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article imageLow-flying plane sends New Yorkers back to September 11 attacks

By Nikki Weingartner     Apr 28, 2009 in Politics
A government approved photo shoot sent New York city scrambling for safety as the sounds of a low-flying jet engine and images of September 11th were brought back to light. The White House issued a formal apology but is it enough?
In a secret government approved photo opportunity gone awry, the aircraft used by the United States President as Air Force One was given the "OK" to engage in a low fly over of New York's Manhattan area. However, the outcome of the fly-by was anything but awe inspiring as local citizens reminded of recent terrorist attacks simply panicked.
For some who were going about their daily business, the sight of the large 747 aircraft followed by two F-16s reminded people of September 11th, sending them into a state of self-preservation. Twitter became an instantaneous source of images and comments, with the first picture allegedly coming from the site, as explained in another source.
According to a CNN news report, one reporter was able to snap a photo of the event as it happened, calling it "unsettling." Even mental health professionals were negatively affected by the event, with one counselor stating that she had a panic-attack as she saw the plane looking "like it was about to come into us." That same counselor received numerous calls on Monday morning from PTSD patients who suffered during 9/11 in relation to the event.
White House officials stated that proper notification of the photo shoot, which was intended to update photo files of the President's official aircraft, was implemented in advance:
Capt. Anna Carpenter of Andrews Air Force Base said local law enforcement agencies and the Federal Aviation Administration had been given notice of the exercise.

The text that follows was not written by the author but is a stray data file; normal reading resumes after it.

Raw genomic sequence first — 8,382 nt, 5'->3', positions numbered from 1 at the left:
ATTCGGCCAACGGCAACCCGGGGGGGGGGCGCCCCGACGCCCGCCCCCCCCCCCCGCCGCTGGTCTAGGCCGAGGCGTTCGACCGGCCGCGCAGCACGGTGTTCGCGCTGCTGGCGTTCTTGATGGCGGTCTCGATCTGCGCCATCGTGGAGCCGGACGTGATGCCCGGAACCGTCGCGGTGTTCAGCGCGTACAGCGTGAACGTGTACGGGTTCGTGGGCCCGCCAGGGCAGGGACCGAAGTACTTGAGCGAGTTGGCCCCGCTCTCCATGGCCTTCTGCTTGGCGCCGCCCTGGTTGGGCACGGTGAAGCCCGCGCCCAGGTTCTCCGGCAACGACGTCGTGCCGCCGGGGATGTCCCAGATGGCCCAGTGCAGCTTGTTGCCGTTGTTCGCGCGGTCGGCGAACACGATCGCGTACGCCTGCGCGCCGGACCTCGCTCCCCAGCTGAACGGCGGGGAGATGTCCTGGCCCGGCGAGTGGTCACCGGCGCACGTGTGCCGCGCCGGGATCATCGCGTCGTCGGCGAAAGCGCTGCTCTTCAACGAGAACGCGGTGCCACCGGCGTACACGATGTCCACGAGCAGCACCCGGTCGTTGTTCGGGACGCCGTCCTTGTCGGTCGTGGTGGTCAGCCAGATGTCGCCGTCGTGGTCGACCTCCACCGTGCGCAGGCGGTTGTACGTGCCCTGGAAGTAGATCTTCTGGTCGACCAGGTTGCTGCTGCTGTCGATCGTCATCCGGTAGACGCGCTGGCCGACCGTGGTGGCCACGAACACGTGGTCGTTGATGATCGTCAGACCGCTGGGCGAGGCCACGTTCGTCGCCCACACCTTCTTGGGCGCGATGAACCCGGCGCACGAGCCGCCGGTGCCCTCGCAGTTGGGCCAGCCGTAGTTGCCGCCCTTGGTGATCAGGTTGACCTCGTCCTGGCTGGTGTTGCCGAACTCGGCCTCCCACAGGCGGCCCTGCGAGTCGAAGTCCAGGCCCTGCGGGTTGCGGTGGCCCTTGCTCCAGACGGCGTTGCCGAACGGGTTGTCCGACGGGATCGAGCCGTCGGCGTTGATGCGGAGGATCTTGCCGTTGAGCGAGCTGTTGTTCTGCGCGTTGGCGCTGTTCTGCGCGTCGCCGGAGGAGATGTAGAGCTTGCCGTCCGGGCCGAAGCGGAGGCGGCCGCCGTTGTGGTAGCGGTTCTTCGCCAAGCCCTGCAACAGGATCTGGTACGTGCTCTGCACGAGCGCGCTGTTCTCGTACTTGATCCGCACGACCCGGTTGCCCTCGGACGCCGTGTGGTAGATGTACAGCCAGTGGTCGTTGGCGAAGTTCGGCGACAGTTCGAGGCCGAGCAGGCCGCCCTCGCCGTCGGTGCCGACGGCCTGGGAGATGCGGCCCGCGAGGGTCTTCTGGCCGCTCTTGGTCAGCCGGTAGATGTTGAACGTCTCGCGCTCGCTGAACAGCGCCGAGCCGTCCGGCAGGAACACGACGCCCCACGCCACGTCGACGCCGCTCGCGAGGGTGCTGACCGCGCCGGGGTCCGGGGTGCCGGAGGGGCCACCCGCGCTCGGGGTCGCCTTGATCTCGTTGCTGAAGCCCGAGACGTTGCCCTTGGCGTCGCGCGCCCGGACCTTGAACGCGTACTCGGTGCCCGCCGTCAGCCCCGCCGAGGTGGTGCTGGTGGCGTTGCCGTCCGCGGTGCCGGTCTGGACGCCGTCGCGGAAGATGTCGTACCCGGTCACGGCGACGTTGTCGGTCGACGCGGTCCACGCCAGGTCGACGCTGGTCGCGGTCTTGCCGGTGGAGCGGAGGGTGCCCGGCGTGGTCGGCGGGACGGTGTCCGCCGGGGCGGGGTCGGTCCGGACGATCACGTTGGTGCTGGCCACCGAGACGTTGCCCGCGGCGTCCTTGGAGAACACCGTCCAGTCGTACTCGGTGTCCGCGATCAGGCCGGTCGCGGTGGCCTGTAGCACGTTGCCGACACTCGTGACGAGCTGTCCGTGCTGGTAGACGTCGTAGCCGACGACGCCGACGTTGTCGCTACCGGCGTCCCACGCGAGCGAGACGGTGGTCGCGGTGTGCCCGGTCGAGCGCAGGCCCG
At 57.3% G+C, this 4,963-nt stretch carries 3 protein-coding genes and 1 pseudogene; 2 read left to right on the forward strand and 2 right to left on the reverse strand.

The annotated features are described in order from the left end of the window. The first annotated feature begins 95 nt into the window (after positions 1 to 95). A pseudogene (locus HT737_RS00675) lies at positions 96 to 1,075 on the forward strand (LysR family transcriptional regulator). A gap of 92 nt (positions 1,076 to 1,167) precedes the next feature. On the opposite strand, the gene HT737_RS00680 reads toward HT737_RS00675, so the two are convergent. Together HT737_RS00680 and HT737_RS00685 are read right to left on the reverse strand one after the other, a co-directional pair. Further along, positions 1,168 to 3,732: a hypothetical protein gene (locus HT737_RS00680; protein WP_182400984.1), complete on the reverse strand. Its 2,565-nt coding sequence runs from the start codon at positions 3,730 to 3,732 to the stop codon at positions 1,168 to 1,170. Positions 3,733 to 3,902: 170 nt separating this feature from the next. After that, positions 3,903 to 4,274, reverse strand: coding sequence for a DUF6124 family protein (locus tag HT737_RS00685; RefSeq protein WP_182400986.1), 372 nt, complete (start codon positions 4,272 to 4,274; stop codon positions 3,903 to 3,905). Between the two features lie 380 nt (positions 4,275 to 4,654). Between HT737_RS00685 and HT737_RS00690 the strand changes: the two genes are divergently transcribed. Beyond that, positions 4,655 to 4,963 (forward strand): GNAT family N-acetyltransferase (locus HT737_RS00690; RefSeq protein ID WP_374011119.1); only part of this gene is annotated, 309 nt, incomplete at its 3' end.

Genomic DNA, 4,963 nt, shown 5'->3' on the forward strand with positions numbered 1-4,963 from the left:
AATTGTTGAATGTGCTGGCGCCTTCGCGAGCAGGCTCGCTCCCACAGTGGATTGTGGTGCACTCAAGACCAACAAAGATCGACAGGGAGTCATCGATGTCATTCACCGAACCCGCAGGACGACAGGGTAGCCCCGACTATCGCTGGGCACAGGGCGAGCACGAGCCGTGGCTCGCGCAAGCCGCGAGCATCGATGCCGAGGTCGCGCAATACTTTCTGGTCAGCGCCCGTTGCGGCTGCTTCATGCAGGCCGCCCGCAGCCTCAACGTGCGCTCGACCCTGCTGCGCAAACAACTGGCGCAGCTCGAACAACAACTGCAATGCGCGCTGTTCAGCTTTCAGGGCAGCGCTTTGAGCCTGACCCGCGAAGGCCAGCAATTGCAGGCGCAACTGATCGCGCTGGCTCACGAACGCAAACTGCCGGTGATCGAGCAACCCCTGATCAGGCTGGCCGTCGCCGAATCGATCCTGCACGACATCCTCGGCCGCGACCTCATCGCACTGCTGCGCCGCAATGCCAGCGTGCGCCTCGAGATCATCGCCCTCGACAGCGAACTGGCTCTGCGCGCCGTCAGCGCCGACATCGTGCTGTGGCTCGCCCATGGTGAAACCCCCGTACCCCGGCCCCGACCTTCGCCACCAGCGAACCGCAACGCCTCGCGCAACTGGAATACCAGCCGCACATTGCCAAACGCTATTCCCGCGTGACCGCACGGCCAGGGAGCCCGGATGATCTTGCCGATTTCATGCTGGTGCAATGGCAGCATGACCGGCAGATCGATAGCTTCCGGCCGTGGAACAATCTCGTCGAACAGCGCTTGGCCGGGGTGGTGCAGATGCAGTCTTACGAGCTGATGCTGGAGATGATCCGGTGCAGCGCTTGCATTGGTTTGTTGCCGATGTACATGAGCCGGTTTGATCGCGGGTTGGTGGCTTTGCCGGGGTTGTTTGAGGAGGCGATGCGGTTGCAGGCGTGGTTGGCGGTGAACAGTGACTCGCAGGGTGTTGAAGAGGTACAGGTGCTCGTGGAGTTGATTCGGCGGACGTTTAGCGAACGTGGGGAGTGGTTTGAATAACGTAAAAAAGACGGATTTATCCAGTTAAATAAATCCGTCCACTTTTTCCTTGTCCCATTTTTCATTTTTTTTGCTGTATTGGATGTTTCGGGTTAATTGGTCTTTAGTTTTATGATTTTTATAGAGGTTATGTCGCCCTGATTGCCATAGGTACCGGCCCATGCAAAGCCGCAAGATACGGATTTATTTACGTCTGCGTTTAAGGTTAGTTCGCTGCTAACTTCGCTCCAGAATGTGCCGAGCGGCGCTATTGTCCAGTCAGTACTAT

"While federal authorities took the proper steps to notify state and local authorities in New York and New Jersey, it's clear that the mission created confusion and disruption."
However, local police Deputy Commissioner Paul J. Browne said that they were given "directives to local authorities not to disclose information about it."
Both President Obama and Mayor Bloomberg were apparently very upset at the authorization, with Bloomberg stating:
"First thing is, I'm annoyed -- furious is a better word -- that I wasn't told," he said, calling the aviation administration's decision to withhold details about the flight "ridiculous" and "poor judgment."
An action that the Mayor stated he would have tried to stop had he known. Even New York Senator Chuck Shumer showed great disdain for the action, calling it "outrageous" and even "cruel" during a press conference.
On Monday, officials from the White House accepted ultimate responsibility for the so-called mishap, and apologized. An apology, however, that may not be enough for a city suffering from such a devastating loss of life and safety. One mental health professional was said to be launching a class-action lawsuit due to the insensitive event that likely created further emotional trauma for patients.
Many evacuated buildings in the area and even more ran for safety as the all to fresh memories of the September 11, 2001 attack on New Yorks World Trade Center towers that claimed the lives of over 2,600 New Yorkers and still affect their families and friends today. The events that occurred on that day were spearheaded by Al-Quaeda and the hijackers came from Saudi Arabia, United Arab Emirates, Egypt and Lebanon.
Sadly, those who were tragically affected by the events of 9/11 were provided once again with a horrific reminder due to a lack of planning and notification somewhere down the line.
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